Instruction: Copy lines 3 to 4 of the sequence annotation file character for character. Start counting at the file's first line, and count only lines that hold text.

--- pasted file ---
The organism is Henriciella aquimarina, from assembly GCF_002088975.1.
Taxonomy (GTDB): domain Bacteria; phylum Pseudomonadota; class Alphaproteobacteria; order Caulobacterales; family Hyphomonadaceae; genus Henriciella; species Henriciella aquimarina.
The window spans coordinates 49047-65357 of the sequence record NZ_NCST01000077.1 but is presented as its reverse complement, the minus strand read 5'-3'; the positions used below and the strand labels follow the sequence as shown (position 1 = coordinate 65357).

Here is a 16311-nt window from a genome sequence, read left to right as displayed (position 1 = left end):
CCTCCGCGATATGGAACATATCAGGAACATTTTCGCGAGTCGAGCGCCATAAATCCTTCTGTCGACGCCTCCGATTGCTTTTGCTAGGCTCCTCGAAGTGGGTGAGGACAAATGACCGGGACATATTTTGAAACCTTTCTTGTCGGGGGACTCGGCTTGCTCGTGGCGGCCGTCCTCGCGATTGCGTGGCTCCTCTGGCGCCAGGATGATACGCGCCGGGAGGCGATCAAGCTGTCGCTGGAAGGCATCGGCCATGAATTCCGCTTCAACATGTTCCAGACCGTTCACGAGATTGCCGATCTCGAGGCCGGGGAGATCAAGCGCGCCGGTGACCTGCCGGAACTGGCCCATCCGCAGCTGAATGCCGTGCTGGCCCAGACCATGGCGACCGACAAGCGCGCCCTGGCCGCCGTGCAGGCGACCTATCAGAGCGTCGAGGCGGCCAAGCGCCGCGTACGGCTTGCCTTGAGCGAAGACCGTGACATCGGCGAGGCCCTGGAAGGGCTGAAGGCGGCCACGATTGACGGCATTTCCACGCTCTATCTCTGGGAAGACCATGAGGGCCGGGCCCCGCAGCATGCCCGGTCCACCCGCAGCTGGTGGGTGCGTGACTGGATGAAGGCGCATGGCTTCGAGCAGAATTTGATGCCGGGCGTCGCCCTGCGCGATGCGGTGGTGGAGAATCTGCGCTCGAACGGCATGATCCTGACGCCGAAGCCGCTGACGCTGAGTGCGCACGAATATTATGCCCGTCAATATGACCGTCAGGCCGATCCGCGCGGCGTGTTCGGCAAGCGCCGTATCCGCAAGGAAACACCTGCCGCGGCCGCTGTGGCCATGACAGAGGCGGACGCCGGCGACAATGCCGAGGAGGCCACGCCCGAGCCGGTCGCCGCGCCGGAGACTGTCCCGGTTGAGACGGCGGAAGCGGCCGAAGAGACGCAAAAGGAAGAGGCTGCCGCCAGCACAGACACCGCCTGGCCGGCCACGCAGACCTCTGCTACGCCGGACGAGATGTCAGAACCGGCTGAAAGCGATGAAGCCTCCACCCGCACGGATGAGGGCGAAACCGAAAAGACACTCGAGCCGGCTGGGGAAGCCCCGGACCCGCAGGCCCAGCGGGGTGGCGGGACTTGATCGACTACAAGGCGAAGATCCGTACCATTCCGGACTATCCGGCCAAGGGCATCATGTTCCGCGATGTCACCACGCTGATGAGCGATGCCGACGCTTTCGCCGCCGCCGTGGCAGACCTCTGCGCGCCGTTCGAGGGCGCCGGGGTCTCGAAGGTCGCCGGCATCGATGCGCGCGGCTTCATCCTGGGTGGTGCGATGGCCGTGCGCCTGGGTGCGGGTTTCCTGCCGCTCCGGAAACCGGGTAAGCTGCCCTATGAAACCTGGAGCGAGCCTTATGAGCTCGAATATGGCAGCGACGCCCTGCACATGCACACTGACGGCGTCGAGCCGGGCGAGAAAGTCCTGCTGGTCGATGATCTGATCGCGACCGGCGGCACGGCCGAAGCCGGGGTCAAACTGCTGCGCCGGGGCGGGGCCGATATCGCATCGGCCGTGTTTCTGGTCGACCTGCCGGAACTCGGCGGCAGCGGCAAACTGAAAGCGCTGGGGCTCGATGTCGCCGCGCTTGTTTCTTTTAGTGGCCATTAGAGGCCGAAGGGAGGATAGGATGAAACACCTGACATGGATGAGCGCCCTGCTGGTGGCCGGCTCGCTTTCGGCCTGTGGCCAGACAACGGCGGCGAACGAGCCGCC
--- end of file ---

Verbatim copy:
The window spans coordinates 49047-65357 of the sequence record NZ_NCST01000077.1 but is presented as its reverse complement, the minus strand read 5'-3'; the positions used below and the strand labels follow the sequence as shown (position 1 = coordinate 65357).

Here is a 16311-nt window from a genome sequence, read left to right as displayed (position 1 = left end):